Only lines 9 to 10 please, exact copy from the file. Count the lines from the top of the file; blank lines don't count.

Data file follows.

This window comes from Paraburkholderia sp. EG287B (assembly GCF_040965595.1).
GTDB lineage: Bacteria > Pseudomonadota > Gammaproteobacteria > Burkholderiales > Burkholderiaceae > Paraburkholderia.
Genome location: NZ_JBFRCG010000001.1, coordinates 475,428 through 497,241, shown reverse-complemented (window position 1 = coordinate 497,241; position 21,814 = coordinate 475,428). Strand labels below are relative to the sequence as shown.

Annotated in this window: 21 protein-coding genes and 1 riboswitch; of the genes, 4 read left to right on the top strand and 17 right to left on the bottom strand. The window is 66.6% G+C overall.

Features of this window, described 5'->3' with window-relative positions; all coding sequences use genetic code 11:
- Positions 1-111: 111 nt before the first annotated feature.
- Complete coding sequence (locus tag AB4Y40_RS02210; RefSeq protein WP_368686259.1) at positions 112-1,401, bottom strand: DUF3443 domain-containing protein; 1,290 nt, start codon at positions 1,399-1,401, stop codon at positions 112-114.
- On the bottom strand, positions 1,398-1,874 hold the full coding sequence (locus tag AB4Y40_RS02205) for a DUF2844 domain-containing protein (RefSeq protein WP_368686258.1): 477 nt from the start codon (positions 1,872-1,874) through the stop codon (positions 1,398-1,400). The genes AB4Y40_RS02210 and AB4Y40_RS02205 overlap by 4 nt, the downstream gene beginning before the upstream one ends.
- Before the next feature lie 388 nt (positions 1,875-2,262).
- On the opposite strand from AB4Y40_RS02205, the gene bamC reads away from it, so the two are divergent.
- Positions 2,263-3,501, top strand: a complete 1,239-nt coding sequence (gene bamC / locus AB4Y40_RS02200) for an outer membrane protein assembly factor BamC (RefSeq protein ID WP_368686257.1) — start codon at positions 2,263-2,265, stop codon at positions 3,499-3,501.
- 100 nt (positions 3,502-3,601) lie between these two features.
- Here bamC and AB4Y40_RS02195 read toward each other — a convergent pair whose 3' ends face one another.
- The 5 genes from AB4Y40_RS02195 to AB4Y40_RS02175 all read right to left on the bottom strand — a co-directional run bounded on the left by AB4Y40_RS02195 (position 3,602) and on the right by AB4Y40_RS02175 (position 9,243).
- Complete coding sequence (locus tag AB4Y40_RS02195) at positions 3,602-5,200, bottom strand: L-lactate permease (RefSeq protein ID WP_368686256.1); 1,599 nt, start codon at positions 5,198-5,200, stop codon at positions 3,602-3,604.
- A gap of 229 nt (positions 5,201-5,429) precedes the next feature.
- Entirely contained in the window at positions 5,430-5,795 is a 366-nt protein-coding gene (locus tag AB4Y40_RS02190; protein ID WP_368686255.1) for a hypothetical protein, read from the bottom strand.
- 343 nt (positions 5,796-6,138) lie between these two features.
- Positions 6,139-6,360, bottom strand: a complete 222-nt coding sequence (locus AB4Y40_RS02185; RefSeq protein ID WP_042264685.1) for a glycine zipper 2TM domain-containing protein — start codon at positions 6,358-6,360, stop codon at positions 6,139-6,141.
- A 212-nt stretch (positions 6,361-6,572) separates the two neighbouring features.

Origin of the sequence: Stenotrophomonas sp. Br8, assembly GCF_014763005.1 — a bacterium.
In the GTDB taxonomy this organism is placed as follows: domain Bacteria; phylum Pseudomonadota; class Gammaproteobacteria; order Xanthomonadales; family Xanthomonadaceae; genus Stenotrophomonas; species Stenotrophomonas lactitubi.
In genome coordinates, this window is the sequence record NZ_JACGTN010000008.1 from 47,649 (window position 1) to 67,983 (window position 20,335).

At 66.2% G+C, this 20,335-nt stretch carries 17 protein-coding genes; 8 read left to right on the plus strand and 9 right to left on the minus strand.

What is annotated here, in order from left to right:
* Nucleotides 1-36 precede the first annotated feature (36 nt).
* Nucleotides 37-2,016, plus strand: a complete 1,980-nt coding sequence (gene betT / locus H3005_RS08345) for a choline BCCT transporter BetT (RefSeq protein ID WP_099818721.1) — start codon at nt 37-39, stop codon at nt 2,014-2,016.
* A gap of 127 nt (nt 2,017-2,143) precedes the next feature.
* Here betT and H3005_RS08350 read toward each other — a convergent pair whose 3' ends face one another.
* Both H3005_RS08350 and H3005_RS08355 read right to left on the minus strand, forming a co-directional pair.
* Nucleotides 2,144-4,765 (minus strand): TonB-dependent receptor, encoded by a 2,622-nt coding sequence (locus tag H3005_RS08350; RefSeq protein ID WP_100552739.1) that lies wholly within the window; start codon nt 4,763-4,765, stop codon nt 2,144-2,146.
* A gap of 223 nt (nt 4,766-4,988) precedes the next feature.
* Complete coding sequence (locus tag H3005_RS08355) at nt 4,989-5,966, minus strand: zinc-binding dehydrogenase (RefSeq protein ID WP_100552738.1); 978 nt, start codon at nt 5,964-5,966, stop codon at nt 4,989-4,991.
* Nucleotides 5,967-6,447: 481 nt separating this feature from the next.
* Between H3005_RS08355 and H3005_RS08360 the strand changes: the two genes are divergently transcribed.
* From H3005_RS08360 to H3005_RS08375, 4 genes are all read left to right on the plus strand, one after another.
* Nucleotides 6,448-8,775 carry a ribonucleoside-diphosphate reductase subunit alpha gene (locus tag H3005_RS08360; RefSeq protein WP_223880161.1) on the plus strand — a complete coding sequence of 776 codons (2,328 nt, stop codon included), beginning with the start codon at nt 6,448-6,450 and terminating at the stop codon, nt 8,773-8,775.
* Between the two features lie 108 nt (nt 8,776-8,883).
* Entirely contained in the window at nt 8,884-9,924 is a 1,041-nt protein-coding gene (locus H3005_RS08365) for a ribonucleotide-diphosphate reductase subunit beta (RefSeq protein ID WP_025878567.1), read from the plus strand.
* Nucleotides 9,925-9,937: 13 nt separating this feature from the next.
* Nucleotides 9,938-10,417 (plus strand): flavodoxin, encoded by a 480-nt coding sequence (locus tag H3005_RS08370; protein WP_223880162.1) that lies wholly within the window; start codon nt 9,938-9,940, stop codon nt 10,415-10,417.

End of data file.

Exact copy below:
- Before the next feature lie 388 nt (positions 1,875-2,262).
- On the opposite strand from AB4Y40_RS02205, the gene bamC reads away from it, so the two are divergent.